AIR FORCE ACADEMY, Colorado — Across the country, health care providers began administering the Pfizer COVID-19 vaccine this week.
And commonly, the people preparing the doses found something they weren’t expecting inside the bottle: enough for a full, extra dose.
“We had a little heads up from Pfizer that there may be some overfill in the vials,” said Casey Dugan, Vice President of Pharmacy Services for Children’s Hospital Colorado. “Overfill in a sterile vial is common in pharmaceutical manufacturing. What we didn’t know is how much overfill there would actually be in within the vial.”
It was enough, Dugan said, to consistently give a full sixth dose.
“So it was pretty exciting at that time and just waiting for some guidance from the FDA on how on proceed forward,” he said.
As those responsible for administrating the vaccine waited for guidance from the U.S. Food and Drug Administration (FDA), they balanced excitement for the potential of more doses with concern over safety practices and rules when dealing with a vaccine under emergency use authorization. The Pfizer vaccine is sensitive to storage temperature and time limits.
“I think we’re all very anxious to get the vaccine in as many arms as possible,” said Holly Monatt, Division Director of Clinical Pharmacy for HCA/HealthOne in the Denver area. “We advised our clinics very closely to keep eye on that stopwatch time for when the vials would be expiring.”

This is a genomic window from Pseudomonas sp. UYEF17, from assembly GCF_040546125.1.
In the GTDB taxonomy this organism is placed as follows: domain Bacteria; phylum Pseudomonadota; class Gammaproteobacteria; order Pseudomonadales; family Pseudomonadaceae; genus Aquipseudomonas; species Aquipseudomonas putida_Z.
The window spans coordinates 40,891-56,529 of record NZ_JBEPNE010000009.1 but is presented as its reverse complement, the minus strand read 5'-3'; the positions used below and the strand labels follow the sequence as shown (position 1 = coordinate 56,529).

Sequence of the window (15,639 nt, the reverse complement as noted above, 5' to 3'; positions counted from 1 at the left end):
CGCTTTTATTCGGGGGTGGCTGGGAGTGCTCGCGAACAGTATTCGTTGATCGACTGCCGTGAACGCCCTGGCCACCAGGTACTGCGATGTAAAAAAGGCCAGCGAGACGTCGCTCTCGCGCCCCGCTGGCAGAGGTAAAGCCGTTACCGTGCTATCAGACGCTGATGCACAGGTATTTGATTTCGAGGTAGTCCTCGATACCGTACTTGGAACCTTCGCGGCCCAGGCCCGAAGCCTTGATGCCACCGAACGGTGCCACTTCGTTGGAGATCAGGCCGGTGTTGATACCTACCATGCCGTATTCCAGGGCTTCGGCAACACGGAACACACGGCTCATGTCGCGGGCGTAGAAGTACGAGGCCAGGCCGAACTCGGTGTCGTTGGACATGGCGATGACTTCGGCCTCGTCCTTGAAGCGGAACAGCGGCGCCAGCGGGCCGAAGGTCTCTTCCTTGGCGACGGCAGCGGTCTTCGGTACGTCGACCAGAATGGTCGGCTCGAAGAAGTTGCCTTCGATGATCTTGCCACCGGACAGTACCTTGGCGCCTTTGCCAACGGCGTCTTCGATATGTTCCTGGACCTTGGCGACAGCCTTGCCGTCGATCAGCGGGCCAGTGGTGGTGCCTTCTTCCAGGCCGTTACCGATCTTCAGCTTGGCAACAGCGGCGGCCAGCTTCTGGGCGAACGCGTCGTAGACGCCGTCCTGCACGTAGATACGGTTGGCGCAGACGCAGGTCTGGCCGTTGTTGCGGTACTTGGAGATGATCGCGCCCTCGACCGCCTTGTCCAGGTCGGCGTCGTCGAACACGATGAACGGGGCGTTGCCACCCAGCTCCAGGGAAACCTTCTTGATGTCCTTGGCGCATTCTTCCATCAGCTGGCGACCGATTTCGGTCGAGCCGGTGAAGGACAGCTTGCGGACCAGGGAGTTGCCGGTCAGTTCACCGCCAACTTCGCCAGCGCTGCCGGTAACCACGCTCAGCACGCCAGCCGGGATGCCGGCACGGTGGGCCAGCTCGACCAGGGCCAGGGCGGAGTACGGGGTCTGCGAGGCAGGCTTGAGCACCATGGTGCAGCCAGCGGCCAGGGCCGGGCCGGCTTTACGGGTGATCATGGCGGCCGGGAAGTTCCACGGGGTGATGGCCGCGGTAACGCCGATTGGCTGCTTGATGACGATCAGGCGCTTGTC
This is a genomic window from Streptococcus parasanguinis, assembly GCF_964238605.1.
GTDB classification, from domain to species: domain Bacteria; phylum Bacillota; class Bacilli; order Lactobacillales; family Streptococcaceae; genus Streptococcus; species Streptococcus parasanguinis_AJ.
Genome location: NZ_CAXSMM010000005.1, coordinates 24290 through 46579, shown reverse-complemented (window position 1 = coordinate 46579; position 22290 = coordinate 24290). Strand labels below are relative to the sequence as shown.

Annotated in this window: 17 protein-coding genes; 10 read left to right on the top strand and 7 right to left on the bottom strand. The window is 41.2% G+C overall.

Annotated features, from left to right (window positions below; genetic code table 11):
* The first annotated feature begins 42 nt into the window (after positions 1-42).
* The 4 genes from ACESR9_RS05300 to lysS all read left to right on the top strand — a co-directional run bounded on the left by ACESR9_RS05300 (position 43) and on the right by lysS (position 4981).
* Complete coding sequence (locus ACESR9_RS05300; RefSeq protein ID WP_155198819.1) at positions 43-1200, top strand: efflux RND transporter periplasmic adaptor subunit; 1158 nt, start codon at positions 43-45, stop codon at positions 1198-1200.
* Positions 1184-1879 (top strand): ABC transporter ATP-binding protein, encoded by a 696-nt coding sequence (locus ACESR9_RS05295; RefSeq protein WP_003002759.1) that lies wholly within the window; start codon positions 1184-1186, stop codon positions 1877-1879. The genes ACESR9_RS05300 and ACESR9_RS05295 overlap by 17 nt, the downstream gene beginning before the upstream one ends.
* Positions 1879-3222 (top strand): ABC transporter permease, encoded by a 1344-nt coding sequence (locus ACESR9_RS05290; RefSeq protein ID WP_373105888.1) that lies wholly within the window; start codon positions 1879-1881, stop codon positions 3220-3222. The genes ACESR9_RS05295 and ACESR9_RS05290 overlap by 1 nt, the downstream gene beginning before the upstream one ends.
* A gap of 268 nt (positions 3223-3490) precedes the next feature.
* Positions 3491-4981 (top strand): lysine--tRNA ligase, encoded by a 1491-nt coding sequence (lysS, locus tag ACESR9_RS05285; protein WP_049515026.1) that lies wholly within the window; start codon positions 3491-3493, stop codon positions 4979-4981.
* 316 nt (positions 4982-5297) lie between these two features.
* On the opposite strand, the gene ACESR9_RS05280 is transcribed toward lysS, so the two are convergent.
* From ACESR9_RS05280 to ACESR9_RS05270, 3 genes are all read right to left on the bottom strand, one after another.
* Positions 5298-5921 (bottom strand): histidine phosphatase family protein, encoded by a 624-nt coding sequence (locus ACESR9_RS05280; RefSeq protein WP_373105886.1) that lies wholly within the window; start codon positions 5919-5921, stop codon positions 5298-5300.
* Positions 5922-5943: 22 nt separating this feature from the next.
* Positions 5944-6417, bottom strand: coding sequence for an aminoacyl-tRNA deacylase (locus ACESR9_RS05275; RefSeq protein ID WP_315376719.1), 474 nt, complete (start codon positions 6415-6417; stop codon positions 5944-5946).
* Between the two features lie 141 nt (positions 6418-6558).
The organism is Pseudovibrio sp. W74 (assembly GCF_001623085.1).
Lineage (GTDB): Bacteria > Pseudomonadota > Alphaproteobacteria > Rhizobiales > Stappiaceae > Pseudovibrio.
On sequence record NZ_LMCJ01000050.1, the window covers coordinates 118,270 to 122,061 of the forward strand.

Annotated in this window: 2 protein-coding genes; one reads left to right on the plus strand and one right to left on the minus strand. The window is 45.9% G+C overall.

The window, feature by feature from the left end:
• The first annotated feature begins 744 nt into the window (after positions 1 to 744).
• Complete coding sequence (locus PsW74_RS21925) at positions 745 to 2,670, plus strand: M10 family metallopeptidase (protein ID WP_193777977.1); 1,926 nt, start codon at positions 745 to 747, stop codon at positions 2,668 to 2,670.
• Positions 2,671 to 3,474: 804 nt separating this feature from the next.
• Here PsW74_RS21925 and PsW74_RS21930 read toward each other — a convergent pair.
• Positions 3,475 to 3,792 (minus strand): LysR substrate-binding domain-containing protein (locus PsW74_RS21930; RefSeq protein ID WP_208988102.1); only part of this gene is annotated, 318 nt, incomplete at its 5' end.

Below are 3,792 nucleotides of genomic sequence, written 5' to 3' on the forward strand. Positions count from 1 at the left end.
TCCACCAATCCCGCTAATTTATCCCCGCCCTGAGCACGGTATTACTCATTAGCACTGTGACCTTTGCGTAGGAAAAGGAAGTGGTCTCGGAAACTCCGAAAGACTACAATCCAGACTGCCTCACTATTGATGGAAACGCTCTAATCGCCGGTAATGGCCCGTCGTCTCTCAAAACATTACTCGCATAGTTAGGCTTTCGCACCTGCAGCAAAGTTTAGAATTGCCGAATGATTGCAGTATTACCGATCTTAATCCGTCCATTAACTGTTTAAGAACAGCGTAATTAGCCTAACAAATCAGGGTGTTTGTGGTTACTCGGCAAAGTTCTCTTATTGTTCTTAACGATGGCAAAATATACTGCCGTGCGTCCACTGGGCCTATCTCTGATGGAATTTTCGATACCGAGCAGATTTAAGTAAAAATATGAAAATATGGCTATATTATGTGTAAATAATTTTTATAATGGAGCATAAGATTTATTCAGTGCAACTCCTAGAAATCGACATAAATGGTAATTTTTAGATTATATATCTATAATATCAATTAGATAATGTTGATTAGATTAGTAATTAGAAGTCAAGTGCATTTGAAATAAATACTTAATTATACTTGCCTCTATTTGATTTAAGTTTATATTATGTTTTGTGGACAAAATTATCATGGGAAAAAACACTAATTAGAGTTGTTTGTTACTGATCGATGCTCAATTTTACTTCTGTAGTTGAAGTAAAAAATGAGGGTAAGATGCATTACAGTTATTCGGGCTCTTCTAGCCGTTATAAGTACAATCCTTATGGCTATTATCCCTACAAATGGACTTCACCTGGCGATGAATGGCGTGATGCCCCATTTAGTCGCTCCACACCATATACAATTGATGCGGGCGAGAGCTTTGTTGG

Monatt said their teams capped and sealed the extra doses if they got a quick enough answer about what to do. She said at least one cycle had to be discarded before the guidance was clarified.
That guidance came Wednesday from the FDA, which tweeted:
“At this time, given the public health emergency, FDA is advising that it is acceptable to use every full dose obtainable (the sixth, or possibly even a seventh) from each vial, pending resolution of the issue.”
The FDA added vaccine administrators should not pool from multiple vials to create a full dose.
With so many people eager to receive the vaccine, some have wondered if the people who get the “extra” dose from the Pfizer vials will be guaranteed the second booster shot required later.
“We had considered that,” Monatt said. “What we’re operating under the assumption of is that the vials well get subsequent to this will contain at least a similar amount of overfill.”
After an especially challenging year, the pharmacists are excited for some good news and more doses of a vaccine that will hopefully protect their frontline colleagues treating COVID-19 patients.
“Actually, having the vaccination in hand and being able to start this process gives that glimmer of hope this may be beginning of end to this pandemic,” Dugan said.
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